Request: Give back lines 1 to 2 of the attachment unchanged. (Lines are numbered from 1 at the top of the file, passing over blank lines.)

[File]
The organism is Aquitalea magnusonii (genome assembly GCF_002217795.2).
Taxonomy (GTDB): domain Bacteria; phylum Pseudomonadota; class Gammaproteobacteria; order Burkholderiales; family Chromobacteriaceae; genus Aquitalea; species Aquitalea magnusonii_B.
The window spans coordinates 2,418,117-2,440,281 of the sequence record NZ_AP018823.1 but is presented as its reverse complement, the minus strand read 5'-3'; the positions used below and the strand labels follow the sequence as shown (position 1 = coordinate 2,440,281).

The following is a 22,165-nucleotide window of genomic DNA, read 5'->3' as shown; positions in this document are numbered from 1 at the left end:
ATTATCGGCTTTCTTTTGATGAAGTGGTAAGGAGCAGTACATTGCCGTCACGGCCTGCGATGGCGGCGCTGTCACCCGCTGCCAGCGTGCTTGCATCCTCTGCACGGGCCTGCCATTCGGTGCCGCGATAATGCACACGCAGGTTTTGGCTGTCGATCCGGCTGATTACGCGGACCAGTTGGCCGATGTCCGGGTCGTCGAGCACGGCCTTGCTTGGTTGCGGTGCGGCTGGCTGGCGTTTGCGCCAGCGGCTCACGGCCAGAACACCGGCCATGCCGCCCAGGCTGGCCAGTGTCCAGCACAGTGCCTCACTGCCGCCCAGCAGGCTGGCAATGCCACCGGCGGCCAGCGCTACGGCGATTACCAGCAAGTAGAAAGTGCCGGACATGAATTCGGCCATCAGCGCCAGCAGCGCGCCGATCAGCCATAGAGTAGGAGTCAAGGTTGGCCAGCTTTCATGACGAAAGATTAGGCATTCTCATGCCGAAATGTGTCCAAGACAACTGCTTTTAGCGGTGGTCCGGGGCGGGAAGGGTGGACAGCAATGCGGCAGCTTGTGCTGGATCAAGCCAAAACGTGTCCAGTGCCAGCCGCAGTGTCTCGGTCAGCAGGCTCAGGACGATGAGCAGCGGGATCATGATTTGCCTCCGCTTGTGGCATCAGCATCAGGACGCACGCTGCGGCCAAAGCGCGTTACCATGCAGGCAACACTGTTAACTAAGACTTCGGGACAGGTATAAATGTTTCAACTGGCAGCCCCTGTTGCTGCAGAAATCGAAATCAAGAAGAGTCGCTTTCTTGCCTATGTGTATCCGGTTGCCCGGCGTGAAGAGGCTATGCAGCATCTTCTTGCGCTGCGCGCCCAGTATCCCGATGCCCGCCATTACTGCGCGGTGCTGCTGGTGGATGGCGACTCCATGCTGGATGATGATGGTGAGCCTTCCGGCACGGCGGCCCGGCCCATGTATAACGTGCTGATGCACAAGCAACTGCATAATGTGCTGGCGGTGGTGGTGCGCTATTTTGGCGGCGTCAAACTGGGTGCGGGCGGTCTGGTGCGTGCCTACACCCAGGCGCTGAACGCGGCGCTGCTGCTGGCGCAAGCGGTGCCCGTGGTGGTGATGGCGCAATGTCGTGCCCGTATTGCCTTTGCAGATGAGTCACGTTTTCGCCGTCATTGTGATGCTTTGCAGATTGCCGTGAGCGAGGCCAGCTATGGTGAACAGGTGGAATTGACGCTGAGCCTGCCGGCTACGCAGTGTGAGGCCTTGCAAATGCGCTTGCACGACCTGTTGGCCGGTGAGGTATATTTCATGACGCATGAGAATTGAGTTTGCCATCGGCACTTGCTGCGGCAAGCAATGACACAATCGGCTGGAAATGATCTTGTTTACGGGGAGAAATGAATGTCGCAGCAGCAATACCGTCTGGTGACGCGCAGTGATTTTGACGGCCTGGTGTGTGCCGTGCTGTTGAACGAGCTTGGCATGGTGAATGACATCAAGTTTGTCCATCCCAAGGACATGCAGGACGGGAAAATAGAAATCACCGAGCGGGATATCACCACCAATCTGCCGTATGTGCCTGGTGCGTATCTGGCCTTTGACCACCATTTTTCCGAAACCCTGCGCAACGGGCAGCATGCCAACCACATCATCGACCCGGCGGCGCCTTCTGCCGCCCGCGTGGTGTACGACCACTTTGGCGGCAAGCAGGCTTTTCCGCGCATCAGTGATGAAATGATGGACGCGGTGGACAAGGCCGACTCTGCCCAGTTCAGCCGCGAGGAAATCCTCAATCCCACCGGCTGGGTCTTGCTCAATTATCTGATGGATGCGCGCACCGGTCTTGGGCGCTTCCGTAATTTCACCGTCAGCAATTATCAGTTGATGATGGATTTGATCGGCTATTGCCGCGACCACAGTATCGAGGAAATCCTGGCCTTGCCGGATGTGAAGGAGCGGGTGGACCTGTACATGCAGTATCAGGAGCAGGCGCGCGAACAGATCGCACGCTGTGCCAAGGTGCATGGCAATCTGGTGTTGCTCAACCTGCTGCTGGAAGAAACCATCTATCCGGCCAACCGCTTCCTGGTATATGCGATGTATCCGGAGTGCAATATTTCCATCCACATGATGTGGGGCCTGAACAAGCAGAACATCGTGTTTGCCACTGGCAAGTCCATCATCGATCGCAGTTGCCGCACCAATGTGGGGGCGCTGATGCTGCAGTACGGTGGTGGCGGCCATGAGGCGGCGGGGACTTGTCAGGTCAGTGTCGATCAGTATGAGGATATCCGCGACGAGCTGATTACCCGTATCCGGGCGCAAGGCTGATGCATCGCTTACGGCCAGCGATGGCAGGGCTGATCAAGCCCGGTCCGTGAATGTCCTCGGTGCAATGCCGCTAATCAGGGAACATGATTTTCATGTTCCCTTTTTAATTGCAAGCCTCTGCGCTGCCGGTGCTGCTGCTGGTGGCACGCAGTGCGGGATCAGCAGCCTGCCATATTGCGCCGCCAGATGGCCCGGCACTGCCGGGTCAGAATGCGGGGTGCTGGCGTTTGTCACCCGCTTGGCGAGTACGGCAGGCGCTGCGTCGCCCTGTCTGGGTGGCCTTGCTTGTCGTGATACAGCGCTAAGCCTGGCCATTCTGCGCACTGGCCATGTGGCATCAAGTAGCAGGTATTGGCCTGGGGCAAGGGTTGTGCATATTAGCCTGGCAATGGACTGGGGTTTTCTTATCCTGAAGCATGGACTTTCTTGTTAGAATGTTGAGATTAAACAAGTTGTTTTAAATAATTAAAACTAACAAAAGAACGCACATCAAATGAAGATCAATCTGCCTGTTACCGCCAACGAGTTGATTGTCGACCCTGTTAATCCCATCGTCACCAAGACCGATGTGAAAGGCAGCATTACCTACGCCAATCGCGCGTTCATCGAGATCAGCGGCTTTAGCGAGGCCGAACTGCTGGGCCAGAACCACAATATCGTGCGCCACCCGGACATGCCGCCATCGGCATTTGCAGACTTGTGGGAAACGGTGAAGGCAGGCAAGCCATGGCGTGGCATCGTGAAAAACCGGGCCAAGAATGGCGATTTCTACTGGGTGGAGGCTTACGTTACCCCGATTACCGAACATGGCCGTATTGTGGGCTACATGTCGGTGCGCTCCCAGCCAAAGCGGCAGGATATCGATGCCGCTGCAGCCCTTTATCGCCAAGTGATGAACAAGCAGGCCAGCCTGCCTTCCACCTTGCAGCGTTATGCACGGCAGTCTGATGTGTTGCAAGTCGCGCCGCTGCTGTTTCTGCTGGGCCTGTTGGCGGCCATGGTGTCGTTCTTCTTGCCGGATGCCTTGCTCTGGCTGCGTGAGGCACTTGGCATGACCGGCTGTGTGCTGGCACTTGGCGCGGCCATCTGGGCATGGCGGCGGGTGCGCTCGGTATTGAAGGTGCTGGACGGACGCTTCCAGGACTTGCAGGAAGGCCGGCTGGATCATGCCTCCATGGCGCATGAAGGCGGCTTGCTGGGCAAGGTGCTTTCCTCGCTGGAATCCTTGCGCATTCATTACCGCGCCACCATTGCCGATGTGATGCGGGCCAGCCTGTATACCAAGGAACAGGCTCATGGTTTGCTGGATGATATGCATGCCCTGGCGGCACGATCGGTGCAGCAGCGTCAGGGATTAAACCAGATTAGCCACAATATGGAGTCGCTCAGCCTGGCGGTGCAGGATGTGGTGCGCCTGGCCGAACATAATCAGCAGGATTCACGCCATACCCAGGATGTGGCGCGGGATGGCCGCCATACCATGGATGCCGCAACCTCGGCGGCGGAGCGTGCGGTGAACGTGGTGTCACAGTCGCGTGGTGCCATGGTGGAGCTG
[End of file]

The organism is Aquitalea magnusonii (genome assembly GCF_002217795.2).
Taxonomy (GTDB): domain Bacteria; phylum Pseudomonadota; class Gammaproteobacteria; order Burkholderiales; family Chromobacteriaceae; genus Aquitalea; species Aquitalea magnusonii_B.